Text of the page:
A bit about the National Day On Writing at EMU

This is kind of quick and scattered, because as a result of the stuff I helped out on doing for the National Day on Writing here at EMU on Tuesday, I am woefully behind on dealing with the writings of my students– blogs, online postings, wiki entries, “essays,” etc.  But in brief, it was quite the event.

Linda Adler-Kassner and Cathy Fleischer (the two folks who were the leads on this here) estimated that about 1700 students participated, and we (meaning me, Derek Mueller, and Steve Benninghoff, along with some great help from reps from Apple) uploaded about 400 things to the web site– pictures of hand-written activities, blog entries, and YouTube videos.  It was a tremendous amount of fun, but it was a huge amount of work and I still kind of feel like I am physically recovering from being that “on” for pretty much 12 hours straight.

Now, the NDoW was/is one of those kinds of events that is really easy to be cynical about. Someone– it might have been Clay Spinuzzi too– said having a National Day on Writing is sort of like having a National Day on Hygiene.  I don’t completely disagree with these sentiments.  As we were talking about the various activities for the local NDoW at different meetings, there was not an insignificant part of me that was thinking “this is all pretty goofy.”   Or worse:  how is the (capital D) Discipline of Composition and Rhetoric (or maybe more specifically, just Rhetoric) ever going to be taken seriously if we present it to the rest of the academy and beyond as merely Freshman Composition, or, as one of my students described the NDoW,  as the “Writing Carnival?”

But you know what?  We do every once in a while do need to celebrate things that are  mundane and something we all (should) do, like writing or hand-washing, simply because it gets little recognition and it’s simultaneously important.  What I saw on Tuesday was a lot of college kids having fun doing activities where they thought and wrote about writing, sometimes in surprisingly profound and interesting ways.  And I think it turns out that “goofy” and “interesting” are not mutually exclusive.

As one of the uploaders, my job was to take pictures of things written by hand or to upload videos that people took with flip video cameras.  Most of the students were at the event as part of a class or to get what we call at EMU “learning beyond the classroom” credit, but there was no requirement to upload anything.  These students, mostly college freshman, who came up to the upload station were usually rolling their eyes when they held up their work or handed me the video camera, a smirky and often not at all concealed “OMG, this is so stupid” look on their faces.  But then, after I uploaded the artifact and showed it to them on the web site, they inevitably let their guard down a bit and showed a little pride and pleasure that their thing– a movie, a six word memoir, a “PEOP,” whatever– was up there for the whole world to see. Given that the site had 28,000 hits on Tuesday, I think it’s fair to say that the stuff done at the NDoW has reached a broader audience than your typical academic essay, which makes me think that maybe serious academics ought to pay attention to some of the less than serious NDoW projects to get the word out.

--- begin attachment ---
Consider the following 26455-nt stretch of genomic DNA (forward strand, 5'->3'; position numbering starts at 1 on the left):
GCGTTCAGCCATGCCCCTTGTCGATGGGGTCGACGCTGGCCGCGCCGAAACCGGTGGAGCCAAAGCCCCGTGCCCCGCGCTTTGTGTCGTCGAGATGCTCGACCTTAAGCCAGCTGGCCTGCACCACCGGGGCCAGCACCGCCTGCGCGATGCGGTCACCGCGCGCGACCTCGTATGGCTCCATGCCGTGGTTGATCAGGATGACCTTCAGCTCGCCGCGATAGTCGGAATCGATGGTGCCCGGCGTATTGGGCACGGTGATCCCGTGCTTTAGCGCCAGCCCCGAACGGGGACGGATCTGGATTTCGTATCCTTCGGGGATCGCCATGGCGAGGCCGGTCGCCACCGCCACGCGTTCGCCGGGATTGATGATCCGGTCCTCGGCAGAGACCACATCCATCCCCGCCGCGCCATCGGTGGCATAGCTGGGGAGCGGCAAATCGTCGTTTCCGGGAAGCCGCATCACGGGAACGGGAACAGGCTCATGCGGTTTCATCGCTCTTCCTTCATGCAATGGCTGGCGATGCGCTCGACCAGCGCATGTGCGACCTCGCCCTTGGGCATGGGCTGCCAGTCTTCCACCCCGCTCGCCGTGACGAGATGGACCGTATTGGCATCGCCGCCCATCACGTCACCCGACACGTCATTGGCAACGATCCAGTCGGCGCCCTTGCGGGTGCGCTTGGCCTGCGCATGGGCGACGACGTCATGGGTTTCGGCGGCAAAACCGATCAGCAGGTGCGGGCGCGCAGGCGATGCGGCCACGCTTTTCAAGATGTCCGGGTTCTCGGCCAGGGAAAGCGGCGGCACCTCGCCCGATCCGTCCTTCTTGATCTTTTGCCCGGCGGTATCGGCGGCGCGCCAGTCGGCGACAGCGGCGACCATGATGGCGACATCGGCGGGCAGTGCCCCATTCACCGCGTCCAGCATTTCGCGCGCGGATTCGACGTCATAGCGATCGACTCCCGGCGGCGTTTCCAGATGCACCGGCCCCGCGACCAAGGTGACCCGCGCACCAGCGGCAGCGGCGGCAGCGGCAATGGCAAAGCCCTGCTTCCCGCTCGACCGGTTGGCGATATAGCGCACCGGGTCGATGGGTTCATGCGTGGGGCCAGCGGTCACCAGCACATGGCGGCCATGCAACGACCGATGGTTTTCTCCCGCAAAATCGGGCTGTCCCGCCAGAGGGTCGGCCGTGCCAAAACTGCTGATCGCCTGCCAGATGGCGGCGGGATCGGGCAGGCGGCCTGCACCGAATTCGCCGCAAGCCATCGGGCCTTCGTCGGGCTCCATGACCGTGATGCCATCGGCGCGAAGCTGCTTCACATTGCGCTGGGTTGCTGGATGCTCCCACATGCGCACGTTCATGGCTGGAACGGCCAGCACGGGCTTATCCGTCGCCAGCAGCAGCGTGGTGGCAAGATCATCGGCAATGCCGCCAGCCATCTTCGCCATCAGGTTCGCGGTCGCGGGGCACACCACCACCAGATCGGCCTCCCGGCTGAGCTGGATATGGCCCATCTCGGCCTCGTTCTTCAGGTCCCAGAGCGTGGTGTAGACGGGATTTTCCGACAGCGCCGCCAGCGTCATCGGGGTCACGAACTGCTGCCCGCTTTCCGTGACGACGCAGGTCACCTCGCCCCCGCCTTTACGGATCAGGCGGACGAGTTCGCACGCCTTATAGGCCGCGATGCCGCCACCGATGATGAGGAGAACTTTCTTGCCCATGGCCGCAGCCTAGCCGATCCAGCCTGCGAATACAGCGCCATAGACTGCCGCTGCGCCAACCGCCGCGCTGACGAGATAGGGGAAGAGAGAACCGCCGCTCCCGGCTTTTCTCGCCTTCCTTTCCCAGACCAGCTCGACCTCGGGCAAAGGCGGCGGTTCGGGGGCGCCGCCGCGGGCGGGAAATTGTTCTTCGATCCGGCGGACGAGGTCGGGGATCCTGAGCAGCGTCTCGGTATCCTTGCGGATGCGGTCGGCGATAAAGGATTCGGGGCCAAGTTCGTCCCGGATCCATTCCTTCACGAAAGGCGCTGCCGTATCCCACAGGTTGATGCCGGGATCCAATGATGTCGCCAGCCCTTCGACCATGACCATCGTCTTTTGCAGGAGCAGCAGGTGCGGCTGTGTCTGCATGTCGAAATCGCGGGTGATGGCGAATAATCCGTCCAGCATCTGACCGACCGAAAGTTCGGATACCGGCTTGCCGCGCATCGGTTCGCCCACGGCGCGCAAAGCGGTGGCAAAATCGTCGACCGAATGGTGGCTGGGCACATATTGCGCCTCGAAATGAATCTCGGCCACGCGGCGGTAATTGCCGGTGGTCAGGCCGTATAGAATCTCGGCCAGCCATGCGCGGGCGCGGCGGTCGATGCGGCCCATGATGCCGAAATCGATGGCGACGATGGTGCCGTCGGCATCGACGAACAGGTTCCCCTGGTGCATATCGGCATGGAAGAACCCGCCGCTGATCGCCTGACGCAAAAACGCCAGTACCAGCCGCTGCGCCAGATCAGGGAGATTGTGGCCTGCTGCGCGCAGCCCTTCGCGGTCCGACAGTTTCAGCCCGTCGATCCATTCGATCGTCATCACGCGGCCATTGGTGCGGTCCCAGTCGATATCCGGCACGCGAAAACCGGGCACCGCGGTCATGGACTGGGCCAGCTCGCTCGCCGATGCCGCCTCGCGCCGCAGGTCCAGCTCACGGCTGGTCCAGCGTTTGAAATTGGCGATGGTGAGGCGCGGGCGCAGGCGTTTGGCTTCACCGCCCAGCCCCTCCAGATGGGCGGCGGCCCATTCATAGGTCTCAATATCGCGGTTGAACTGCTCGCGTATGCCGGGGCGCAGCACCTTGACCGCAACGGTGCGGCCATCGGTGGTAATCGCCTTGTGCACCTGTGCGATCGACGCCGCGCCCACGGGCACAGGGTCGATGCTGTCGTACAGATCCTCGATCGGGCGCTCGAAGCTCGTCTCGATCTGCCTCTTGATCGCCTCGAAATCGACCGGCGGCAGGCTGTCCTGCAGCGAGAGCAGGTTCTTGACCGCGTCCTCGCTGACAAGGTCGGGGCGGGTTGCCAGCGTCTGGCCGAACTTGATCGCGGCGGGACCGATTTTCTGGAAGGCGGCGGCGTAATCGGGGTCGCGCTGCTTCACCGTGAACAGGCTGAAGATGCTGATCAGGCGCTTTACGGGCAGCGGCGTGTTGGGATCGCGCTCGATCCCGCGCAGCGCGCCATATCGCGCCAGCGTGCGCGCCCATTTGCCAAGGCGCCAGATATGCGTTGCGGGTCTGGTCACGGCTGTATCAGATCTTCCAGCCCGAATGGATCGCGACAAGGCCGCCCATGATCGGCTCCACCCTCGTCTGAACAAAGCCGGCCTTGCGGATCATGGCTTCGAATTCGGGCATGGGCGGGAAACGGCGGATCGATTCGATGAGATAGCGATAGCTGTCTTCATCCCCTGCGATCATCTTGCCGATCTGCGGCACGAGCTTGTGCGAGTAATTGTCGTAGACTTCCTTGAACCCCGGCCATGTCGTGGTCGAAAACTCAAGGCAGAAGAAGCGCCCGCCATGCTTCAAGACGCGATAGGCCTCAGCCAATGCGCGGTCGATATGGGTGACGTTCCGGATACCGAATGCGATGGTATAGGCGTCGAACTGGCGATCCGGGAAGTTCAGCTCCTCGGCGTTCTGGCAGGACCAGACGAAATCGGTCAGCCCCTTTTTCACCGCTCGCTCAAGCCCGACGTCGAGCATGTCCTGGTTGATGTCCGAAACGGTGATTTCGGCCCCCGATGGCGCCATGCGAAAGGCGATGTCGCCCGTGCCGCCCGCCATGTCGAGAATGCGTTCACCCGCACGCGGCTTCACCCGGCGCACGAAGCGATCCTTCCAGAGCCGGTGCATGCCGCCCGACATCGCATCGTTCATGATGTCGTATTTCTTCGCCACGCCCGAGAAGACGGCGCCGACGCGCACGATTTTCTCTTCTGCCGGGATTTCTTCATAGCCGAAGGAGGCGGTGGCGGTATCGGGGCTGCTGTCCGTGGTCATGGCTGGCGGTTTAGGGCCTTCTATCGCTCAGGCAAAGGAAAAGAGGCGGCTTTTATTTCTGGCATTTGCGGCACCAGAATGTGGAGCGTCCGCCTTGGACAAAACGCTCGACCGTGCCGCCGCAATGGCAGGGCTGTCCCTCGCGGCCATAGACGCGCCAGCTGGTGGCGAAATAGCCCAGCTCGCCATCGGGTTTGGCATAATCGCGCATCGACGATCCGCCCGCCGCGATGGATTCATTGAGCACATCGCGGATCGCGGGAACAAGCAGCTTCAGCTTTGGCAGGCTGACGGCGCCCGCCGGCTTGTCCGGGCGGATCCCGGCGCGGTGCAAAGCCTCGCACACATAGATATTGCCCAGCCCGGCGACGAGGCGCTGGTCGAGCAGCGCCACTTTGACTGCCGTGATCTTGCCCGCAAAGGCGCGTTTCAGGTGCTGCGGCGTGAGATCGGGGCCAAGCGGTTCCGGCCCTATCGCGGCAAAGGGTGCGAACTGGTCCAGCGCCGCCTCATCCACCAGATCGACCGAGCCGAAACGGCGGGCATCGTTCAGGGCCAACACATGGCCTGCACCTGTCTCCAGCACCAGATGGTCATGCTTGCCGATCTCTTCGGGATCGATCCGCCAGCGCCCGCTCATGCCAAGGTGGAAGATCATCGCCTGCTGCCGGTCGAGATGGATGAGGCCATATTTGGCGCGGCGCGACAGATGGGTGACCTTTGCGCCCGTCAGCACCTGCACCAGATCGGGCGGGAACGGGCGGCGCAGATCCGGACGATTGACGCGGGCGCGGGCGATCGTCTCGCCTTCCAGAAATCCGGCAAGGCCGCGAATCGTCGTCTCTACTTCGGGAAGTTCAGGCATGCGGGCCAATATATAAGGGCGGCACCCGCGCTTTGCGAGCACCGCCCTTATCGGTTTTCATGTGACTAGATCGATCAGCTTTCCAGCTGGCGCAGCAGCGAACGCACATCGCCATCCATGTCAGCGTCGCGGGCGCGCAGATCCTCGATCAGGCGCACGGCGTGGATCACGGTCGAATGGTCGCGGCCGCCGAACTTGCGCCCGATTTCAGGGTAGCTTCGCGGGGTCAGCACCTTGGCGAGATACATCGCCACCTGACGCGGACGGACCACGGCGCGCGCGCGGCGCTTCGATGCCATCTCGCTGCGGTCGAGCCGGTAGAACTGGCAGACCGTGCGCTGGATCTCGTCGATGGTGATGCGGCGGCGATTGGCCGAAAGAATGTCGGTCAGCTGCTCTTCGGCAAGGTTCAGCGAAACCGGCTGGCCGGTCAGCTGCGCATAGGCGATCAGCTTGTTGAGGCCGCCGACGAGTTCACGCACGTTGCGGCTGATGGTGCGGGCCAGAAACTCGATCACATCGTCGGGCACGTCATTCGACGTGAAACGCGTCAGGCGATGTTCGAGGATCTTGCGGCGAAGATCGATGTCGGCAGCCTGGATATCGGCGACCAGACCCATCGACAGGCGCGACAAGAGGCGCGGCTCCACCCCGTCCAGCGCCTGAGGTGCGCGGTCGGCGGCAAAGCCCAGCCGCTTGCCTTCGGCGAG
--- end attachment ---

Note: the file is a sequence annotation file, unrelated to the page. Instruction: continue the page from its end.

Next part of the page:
And God forbid we do things that allow our students to associate “writing” with “fun.”

Anyway, go check stuff out at the EMU National Day on Writing site. As someone really interested in this idea of how people perceive themselves as writers (or not), I think there’s a goldmine of stuff there.

3 thoughts on “A bit about the National Day On Writing at EMU”

  1. Actually, personal trainers and people who run gyms are way WAY ahead of people in writing studies. They do all kinds of things to draw attention to what is patently obvious: people should get more exercise, and people who do more exercise have better lives. But personal trainers and gyms don’t do these things to reach an audience of other personal trainers; they do these things to draw attention to their cause and to get people like me (someone who could use a little reminding and more exercise) to show up to the gym.

    You’d think that a bunch of rhetoricians would understand the idea of tailoring a message to an audience.

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